The telecom industry has had a historical growth rate of about three percent a year. So growth at rates lower than three percent might well be deemed a problem. According to estimates by STL Partners, only in Africa will growth rates exceed three percent, between 2019 and 2022.
In Europe and Western Europe, growth might well be negative over that period. If telecom service provider costs of capitalare 4.6 percent for debt, and perhaps 10 percent for equity, one-percent revenue growth rates are a key problem.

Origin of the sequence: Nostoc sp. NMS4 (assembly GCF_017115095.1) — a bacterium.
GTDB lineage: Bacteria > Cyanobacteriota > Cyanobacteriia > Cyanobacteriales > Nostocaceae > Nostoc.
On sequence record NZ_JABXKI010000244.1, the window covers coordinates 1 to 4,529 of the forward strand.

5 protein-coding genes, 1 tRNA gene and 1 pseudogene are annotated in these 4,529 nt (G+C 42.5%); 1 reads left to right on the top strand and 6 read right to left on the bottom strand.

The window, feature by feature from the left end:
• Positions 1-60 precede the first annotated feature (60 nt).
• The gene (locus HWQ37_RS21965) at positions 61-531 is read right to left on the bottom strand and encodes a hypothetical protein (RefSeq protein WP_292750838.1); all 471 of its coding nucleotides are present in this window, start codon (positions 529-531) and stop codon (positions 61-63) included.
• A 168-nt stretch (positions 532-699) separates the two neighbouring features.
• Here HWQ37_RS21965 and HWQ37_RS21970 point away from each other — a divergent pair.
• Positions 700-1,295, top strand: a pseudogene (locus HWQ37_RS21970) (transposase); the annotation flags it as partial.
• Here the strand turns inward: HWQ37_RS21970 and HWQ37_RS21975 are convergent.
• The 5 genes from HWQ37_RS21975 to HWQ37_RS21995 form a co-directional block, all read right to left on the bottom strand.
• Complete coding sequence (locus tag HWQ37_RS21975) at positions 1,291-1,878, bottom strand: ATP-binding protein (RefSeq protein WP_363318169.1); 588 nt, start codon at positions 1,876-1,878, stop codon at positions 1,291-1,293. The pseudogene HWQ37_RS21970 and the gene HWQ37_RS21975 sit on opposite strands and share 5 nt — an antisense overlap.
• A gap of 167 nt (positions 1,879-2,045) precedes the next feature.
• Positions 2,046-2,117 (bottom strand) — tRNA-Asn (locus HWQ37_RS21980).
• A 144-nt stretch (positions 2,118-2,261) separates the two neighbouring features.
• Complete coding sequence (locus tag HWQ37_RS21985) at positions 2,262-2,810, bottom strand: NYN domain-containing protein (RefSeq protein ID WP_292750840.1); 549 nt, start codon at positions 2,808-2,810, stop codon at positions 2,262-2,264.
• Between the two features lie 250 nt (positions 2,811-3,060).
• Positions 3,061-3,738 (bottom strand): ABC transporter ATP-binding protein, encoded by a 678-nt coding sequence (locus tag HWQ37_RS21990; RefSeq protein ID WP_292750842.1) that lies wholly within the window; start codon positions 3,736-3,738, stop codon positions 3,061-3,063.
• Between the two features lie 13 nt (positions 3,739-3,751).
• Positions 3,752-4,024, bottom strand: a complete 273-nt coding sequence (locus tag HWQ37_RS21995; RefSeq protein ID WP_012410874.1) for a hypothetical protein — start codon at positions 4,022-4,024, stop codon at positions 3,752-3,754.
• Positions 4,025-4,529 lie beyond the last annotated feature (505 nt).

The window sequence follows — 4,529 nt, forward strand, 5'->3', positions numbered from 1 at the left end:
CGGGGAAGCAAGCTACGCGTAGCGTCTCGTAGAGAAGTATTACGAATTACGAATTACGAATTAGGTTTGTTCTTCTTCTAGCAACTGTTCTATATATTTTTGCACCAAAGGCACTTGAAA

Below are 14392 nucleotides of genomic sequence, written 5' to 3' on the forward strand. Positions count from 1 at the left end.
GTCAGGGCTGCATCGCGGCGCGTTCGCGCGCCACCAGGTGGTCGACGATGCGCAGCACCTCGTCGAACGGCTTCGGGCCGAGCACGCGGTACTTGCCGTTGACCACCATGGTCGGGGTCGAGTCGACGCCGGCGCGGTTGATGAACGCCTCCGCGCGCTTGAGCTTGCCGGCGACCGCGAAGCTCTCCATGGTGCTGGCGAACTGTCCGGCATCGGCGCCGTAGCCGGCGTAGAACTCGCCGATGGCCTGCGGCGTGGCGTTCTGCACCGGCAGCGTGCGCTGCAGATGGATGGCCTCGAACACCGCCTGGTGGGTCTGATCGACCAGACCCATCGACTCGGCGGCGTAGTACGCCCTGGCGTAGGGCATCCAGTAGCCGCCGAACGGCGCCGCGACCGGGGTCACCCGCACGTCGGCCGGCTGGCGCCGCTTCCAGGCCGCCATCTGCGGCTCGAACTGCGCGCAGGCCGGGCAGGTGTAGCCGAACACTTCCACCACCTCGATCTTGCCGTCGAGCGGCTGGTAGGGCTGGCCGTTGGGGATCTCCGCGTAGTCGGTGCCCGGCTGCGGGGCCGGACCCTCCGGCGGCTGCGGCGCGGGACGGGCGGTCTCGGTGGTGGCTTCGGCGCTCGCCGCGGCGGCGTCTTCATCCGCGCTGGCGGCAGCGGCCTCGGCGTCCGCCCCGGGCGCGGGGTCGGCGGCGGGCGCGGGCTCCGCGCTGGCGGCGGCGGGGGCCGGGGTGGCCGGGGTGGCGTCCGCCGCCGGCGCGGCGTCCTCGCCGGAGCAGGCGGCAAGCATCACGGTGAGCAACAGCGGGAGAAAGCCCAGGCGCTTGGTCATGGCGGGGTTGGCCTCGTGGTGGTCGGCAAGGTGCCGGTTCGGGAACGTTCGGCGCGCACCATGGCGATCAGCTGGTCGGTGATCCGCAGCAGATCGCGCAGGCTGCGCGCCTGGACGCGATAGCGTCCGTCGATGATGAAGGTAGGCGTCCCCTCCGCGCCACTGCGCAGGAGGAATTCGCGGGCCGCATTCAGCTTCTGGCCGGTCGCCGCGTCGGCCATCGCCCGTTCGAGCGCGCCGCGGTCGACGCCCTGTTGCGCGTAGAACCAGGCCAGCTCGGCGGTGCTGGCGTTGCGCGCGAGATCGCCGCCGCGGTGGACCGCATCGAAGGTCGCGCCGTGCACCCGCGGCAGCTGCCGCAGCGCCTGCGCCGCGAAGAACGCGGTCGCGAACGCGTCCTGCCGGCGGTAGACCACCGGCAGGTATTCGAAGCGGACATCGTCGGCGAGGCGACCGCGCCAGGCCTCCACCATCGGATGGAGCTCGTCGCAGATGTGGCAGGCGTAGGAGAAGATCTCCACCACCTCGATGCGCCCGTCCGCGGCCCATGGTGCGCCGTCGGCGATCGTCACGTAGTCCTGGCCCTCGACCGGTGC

Historically, faced with slowing growth, telecom companies have purchased growth by acquiring other firms, in horizontal deals (mobile firms buying other mobile firms; fixed network firms buying other fixed network firms; fixed network entities buying mobile assets; cable firms buying other cable firms).
That will remain an option for some firms. The new problem is that while scale helps with operating costs and gross revenue, long-term growth might not benefit too much. A bigger firm, growing less than three percent, does not solve the growth problem. And growth now is the key issue.
Firms might make mistakes when trying to grow outside the connectivity role. But staying exclusively in that role, as a strategy, might also falter, as it does not offer a path to growth.